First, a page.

Cut paper sculptures capture the intricacy of natural architecture

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Cut paper sculptures capture the intricacy of natural architecture
Detailed view of "Magic Circle Variation 5" with hand- and laser-cut paper
Cut paper sculptures capture the intricacy of natural architecture
Detailed view of “Magic Circle Variation 5” with hand- and laser-cut paper

Laser and hand cut papers arranged in layers evoke the patterns of microbes, moss, cells and more

Nature-derived inspiration can be found not only in the realm of grand sunsets, sprawling forests and charging horses but also in the tiny details of the microscopic world. It just takes special tools to access that teeny trove of beauty.

Artist Rogan Brown seeks to give viewers access to that perspective shift his work. He presents a menagerie of the microscopic in a unique form—that of cut paper sculptures inspired by diatoms, coral, neurons, tree moss and cell structures, reports UFUNK.net (and This is Colossal). Brown’s monochromatic sculptures seem to float off the plane of their construction, and their rich detail encourages viewers to draw closer.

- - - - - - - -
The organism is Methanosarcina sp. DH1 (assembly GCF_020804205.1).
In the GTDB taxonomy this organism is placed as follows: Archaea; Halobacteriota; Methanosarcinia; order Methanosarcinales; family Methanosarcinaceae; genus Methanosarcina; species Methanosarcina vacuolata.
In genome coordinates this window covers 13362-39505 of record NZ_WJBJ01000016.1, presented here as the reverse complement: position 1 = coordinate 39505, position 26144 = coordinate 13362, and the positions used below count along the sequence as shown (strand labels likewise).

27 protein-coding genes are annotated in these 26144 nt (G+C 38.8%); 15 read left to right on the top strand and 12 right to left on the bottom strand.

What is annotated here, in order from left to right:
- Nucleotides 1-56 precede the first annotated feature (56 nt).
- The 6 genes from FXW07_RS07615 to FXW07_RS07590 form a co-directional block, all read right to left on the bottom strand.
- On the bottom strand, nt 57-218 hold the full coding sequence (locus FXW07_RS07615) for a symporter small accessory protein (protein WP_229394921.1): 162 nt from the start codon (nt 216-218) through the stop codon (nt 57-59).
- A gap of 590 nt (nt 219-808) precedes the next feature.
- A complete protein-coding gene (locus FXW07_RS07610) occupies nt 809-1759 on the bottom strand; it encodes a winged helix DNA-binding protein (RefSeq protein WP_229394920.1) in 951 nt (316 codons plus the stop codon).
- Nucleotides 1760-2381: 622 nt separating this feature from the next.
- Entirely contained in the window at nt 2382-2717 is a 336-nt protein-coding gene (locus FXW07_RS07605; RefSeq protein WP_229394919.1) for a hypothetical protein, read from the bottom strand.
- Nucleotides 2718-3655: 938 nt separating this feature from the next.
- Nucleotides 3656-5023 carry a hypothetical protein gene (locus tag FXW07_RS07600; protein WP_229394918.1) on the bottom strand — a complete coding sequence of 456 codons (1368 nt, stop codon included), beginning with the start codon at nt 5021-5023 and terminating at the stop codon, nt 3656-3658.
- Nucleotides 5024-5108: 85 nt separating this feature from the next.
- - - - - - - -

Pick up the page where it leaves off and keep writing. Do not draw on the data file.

“My work plays with the architecture of nature and organic growth,” Brown writes on his webpage. “By identifying patterns and motifs that occur in the natural world in different contexts and at different scales, both macroscopic and microscopic, I have developed a formal, aesthetic vocabulary that I use to construct hybrid sculptural forms, half real, half surreal.”

In Brown’s “Magic Circle” series, his most recent collection of work, clusters of intricate forms are crowd together in a circle. The textures are reminiscent of diatoms, corals, bacteria and pathogens, but all are imagined forms inspired by the real thing. […]

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